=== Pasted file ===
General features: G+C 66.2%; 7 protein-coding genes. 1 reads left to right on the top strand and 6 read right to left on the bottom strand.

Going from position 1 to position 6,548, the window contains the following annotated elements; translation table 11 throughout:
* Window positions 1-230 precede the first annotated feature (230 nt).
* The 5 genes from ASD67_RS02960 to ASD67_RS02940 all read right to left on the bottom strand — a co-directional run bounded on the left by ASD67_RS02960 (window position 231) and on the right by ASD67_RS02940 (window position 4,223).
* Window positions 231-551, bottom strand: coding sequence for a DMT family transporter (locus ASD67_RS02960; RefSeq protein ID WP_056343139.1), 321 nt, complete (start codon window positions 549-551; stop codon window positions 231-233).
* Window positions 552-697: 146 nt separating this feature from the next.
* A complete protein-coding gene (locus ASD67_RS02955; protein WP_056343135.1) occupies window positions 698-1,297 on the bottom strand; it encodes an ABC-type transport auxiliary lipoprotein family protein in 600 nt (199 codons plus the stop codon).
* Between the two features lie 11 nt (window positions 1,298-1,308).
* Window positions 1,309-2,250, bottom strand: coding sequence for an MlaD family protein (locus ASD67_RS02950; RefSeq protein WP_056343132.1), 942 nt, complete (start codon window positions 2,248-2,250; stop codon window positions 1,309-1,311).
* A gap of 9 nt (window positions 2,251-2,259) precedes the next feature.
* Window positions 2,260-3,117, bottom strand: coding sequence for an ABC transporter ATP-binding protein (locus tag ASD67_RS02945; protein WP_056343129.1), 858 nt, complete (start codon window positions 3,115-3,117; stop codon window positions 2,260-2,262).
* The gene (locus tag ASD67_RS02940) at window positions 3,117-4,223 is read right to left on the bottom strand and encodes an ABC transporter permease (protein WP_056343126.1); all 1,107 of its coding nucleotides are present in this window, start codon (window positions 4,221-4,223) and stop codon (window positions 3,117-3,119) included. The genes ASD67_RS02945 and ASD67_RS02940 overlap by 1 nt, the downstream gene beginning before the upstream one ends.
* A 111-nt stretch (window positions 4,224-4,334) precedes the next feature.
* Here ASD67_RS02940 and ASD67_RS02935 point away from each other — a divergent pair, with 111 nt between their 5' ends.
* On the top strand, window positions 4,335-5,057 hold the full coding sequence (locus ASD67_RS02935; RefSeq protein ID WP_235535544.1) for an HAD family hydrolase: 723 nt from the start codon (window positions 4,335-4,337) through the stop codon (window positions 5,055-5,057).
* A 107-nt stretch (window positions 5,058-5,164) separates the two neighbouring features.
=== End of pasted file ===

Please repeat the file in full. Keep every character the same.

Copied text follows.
General features: G+C 66.2%; 7 protein-coding genes. 1 reads left to right on the top strand and 6 read right to left on the bottom strand.

Going from position 1 to position 6,548, the window contains the following annotated elements; translation table 11 throughout:
* Window positions 1-230 precede the first annotated feature (230 nt).
* The 5 genes from ASD67_RS02960 to ASD67_RS02940 all read right to left on the bottom strand — a co-directional run bounded on the left by ASD67_RS02960 (window position 231) and on the right by ASD67_RS02940 (window position 4,223).
* Window positions 231-551, bottom strand: coding sequence for a DMT family transporter (locus ASD67_RS02960; RefSeq protein ID WP_056343139.1), 321 nt, complete (start codon window positions 549-551; stop codon window positions 231-233).
* Window positions 552-697: 146 nt separating this feature from the next.
* A complete protein-coding gene (locus ASD67_RS02955; protein WP_056343135.1) occupies window positions 698-1,297 on the bottom strand; it encodes an ABC-type transport auxiliary lipoprotein family protein in 600 nt (199 codons plus the stop codon).
* Between the two features lie 11 nt (window positions 1,298-1,308).
* Window positions 1,309-2,250, bottom strand: coding sequence for an MlaD family protein (locus ASD67_RS02950; RefSeq protein WP_056343132.1), 942 nt, complete (start codon window positions 2,248-2,250; stop codon window positions 1,309-1,311).
* A gap of 9 nt (window positions 2,251-2,259) precedes the next feature.
* Window positions 2,260-3,117, bottom strand: coding sequence for an ABC transporter ATP-binding protein (locus tag ASD67_RS02945; protein WP_056343129.1), 858 nt, complete (start codon window positions 3,115-3,117; stop codon window positions 2,260-2,262).
* The gene (locus tag ASD67_RS02940) at window positions 3,117-4,223 is read right to left on the bottom strand and encodes an ABC transporter permease (protein WP_056343126.1); all 1,107 of its coding nucleotides are present in this window, start codon (window positions 4,221-4,223) and stop codon (window positions 3,117-3,119) included. The genes ASD67_RS02945 and ASD67_RS02940 overlap by 1 nt, the downstream gene beginning before the upstream one ends.
* A 111-nt stretch (window positions 4,224-4,334) precedes the next feature.
* Here ASD67_RS02940 and ASD67_RS02935 point away from each other — a divergent pair, with 111 nt between their 5' ends.
* On the top strand, window positions 4,335-5,057 hold the full coding sequence (locus ASD67_RS02935; RefSeq protein ID WP_235535544.1) for an HAD family hydrolase: 723 nt from the start codon (window positions 4,335-4,337) through the stop codon (window positions 5,055-5,057).
* A 107-nt stretch (window positions 5,058-5,164) separates the two neighbouring features.